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J Cell Biol. 2018 Sep 3;217(9):3057-3070. doi: 10.1083/jcb.201804166. Epub 2018 Jun 25.

Spindle rotation in human cells is reliant on a MARK2-mediated equatorial spindle-centering mechanism.

Author information

1
Department of Genetics, University of Cambridge, Cambridge, England, UK.
2
School of Biological and Chemical Sciences, Queen Mary University of London, London, England, UK.
3
Department of Informatics, King's College, London, England, UK.
4
School of Biological and Chemical Sciences, Queen Mary University of London, London, England, UK v.draviam@qmul.ac.uk.

Abstract

The plane of cell division is defined by the final position of the mitotic spindle. The spindle is pulled and rotated to the correct position by cortical dynein. However, it is unclear how the spindle's rotational center is maintained and what the consequences of an equatorially off centered spindle are in human cells. We analyzed spindle movements in 100s of cells exposed to protein depletions or drug treatments and uncovered a novel role for MARK2 in maintaining the spindle at the cell's geometric center. Following MARK2 depletion, spindles glide along the cell cortex, leading to a failure in identifying the correct division plane. Surprisingly, spindle off centering in MARK2-depleted cells is not caused by excessive pull by dynein. We show that MARK2 modulates mitotic microtubule growth and length and that codepleting mitotic centromere-associated protein (MCAK), a microtubule destabilizer, rescues spindle off centering in MARK2-depleted cells. Thus, we provide the first insight into a spindle-centering mechanism needed for proper spindle rotation and, in turn, the correct division plane in human cells.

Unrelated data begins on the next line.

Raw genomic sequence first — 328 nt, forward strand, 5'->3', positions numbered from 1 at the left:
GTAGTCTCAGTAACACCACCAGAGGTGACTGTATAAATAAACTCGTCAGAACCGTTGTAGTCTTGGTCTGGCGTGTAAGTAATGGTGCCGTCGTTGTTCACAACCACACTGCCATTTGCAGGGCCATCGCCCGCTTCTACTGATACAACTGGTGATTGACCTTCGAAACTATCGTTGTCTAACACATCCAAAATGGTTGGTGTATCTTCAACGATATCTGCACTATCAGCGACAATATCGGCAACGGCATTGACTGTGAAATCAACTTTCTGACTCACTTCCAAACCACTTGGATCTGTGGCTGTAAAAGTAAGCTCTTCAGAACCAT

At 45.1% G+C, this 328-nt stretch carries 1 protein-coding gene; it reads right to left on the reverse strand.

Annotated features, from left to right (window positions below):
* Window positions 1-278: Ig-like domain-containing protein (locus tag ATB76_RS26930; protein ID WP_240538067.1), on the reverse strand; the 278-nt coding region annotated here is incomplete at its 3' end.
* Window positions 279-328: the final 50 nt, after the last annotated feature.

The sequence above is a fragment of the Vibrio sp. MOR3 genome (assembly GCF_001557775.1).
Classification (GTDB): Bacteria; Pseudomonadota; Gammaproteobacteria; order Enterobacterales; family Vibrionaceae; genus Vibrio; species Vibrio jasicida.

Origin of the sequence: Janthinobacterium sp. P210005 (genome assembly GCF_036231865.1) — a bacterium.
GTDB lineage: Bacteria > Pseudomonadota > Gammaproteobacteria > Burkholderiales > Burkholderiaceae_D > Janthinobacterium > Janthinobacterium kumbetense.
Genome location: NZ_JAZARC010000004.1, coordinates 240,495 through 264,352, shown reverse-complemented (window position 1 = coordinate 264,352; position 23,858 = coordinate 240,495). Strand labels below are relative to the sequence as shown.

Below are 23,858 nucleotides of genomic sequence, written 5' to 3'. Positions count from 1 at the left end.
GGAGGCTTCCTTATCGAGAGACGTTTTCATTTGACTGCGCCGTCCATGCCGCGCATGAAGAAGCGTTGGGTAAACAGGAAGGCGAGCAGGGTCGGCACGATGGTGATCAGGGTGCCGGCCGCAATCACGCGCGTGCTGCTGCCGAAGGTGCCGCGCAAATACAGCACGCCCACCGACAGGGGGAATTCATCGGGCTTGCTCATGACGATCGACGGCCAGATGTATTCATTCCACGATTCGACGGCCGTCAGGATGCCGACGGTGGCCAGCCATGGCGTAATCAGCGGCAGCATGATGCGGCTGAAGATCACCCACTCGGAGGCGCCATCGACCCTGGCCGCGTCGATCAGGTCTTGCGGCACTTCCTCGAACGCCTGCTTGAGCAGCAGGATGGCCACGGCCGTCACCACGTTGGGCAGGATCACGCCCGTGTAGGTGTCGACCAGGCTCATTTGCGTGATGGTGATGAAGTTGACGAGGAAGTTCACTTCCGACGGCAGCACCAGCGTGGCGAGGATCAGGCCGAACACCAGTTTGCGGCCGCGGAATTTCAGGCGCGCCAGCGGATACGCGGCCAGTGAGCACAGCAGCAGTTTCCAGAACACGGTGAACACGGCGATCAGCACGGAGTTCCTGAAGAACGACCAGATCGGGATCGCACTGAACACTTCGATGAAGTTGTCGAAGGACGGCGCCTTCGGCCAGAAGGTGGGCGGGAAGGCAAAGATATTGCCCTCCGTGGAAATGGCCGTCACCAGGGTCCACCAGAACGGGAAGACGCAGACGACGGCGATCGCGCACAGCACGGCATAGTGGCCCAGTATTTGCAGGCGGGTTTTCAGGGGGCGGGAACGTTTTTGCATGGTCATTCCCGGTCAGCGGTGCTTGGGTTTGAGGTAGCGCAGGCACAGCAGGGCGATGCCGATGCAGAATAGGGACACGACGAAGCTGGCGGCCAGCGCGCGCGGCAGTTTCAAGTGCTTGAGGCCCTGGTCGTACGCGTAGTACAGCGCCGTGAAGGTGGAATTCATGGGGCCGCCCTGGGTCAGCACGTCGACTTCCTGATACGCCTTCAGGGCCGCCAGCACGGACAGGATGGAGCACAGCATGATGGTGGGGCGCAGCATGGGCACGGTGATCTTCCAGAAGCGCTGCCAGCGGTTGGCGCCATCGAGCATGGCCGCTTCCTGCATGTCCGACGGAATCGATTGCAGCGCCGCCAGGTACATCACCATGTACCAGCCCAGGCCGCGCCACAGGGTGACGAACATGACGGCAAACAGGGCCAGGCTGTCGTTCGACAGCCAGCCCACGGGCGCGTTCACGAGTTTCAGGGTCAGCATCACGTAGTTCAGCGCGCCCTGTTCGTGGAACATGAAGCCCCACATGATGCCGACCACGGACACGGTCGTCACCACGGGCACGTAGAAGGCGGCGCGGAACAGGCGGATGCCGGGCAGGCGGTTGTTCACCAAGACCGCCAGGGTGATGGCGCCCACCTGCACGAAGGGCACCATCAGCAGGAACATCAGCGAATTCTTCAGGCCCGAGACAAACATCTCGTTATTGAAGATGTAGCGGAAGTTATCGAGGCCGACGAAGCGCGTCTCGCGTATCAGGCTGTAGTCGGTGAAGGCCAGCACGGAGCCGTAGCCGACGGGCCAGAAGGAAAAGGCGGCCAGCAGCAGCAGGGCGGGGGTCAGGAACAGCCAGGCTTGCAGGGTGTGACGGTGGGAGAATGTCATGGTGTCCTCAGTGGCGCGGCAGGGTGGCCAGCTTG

PMID:
29941476
PMCID:
PMC6122980
[Available on 2019-03-03]
DOI:
10.1083/jcb.201804166

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